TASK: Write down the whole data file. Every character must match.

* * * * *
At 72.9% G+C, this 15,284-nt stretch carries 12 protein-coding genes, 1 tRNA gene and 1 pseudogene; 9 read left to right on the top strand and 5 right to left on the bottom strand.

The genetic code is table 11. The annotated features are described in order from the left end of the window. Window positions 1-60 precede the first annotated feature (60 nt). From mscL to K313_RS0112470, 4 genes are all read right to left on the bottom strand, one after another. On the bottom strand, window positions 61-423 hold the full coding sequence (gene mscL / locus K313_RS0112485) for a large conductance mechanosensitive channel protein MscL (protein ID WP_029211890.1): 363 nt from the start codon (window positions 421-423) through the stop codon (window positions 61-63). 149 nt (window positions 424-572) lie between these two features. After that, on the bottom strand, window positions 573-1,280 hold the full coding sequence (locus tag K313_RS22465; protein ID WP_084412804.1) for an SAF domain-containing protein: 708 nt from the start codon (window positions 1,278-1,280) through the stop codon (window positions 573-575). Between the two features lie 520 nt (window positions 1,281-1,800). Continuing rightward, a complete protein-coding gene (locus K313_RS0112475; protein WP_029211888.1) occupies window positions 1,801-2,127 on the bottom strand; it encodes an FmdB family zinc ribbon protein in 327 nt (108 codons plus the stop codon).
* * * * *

At 72.9% G+C, this 15,284-nt stretch carries 12 protein-coding genes, 1 tRNA gene and 1 pseudogene; 9 read left to right on the top strand and 5 right to left on the bottom strand.

The genetic code is table 11. The annotated features are described in order from the left end of the window. Window positions 1-60 precede the first annotated feature (60 nt). From mscL to K313_RS0112470, 4 genes are all read right to left on the bottom strand, one after another. On the bottom strand, window positions 61-423 hold the full coding sequence (gene mscL / locus K313_RS0112485) for a large conductance mechanosensitive channel protein MscL (protein ID WP_029211890.1): 363 nt from the start codon (window positions 421-423) through the stop codon (window positions 61-63). 149 nt (window positions 424-572) lie between these two features. After that, on the bottom strand, window positions 573-1,280 hold the full coding sequence (locus tag K313_RS22465; protein ID WP_084412804.1) for an SAF domain-containing protein: 708 nt from the start codon (window positions 1,278-1,280) through the stop codon (window positions 573-575). Between the two features lie 520 nt (window positions 1,281-1,800). Continuing rightward, a complete protein-coding gene (locus K313_RS0112475; protein WP_029211888.1) occupies window positions 1,801-2,127 on the bottom strand; it encodes an FmdB family zinc ribbon protein in 327 nt (108 codons plus the stop codon).